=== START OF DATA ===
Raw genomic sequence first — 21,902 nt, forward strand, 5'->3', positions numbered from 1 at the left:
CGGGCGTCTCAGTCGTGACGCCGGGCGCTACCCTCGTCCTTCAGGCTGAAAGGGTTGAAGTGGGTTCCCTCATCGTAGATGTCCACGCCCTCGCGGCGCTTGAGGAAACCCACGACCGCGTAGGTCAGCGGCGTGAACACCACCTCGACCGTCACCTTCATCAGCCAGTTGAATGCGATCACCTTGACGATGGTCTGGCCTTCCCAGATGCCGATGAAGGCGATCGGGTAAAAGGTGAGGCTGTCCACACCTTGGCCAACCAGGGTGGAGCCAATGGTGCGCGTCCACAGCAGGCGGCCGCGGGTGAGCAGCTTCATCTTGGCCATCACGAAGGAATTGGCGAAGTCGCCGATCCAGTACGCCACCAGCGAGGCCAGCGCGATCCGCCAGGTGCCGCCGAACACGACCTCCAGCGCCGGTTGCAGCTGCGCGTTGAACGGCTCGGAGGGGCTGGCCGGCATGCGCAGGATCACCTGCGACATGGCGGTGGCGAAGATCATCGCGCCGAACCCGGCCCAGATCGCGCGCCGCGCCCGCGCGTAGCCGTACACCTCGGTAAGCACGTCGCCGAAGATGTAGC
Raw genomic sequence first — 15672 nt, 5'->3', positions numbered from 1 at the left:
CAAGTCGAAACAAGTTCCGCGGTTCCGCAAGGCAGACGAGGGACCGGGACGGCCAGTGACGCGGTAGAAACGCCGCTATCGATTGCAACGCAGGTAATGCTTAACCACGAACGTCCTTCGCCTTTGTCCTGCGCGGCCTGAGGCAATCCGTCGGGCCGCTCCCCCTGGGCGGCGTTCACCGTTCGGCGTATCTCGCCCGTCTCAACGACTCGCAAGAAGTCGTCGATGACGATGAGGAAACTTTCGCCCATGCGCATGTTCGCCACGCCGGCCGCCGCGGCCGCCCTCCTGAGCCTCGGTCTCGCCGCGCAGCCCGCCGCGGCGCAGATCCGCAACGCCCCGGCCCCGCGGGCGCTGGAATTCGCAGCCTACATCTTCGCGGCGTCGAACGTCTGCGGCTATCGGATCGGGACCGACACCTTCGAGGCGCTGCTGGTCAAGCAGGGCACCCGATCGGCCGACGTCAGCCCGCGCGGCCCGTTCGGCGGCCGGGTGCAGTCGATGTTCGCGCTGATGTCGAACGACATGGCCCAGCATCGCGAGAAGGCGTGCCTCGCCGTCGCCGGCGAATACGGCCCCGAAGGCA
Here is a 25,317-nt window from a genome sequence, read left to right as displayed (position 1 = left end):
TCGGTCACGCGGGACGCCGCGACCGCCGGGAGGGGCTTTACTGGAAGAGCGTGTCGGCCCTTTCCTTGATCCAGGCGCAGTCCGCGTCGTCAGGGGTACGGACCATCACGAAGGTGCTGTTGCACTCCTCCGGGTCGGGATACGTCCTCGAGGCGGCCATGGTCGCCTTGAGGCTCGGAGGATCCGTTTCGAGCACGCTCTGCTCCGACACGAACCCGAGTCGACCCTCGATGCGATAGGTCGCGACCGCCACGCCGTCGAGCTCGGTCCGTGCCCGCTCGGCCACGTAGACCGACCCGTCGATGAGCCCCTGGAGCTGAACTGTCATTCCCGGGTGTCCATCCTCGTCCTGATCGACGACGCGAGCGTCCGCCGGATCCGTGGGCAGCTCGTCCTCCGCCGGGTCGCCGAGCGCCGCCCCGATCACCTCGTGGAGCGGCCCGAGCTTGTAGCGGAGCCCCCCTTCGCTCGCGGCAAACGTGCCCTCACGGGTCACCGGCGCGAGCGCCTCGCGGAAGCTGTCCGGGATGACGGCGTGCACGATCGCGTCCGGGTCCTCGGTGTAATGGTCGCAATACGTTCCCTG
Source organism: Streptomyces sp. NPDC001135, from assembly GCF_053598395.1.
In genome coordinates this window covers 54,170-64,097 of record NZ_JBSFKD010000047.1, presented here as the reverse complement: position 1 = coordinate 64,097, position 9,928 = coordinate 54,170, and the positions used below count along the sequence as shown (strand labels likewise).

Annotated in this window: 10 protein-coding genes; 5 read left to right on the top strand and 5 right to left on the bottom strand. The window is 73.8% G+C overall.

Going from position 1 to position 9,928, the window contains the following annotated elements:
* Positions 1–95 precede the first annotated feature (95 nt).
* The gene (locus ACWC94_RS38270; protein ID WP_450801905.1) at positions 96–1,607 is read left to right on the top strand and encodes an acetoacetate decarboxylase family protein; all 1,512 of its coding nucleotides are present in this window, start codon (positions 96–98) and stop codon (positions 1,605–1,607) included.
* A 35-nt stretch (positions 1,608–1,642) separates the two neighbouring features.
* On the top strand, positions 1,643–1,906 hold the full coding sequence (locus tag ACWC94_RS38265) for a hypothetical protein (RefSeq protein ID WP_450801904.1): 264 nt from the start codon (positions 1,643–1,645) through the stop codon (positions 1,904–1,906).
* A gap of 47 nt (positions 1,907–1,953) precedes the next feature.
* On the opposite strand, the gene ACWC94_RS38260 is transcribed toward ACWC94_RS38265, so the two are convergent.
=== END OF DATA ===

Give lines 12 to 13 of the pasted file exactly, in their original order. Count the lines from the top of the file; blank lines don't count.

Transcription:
* The gene (locus ACWC94_RS38270; protein ID WP_450801905.1) at positions 96–1,607 is read left to right on the top strand and encodes an acetoacetate decarboxylase family protein; all 1,512 of its coding nucleotides are present in this window, start codon (positions 96–98) and stop codon (positions 1,605–1,607) included.
* A 35-nt stretch (positions 1,608–1,642) separates the two neighbouring features.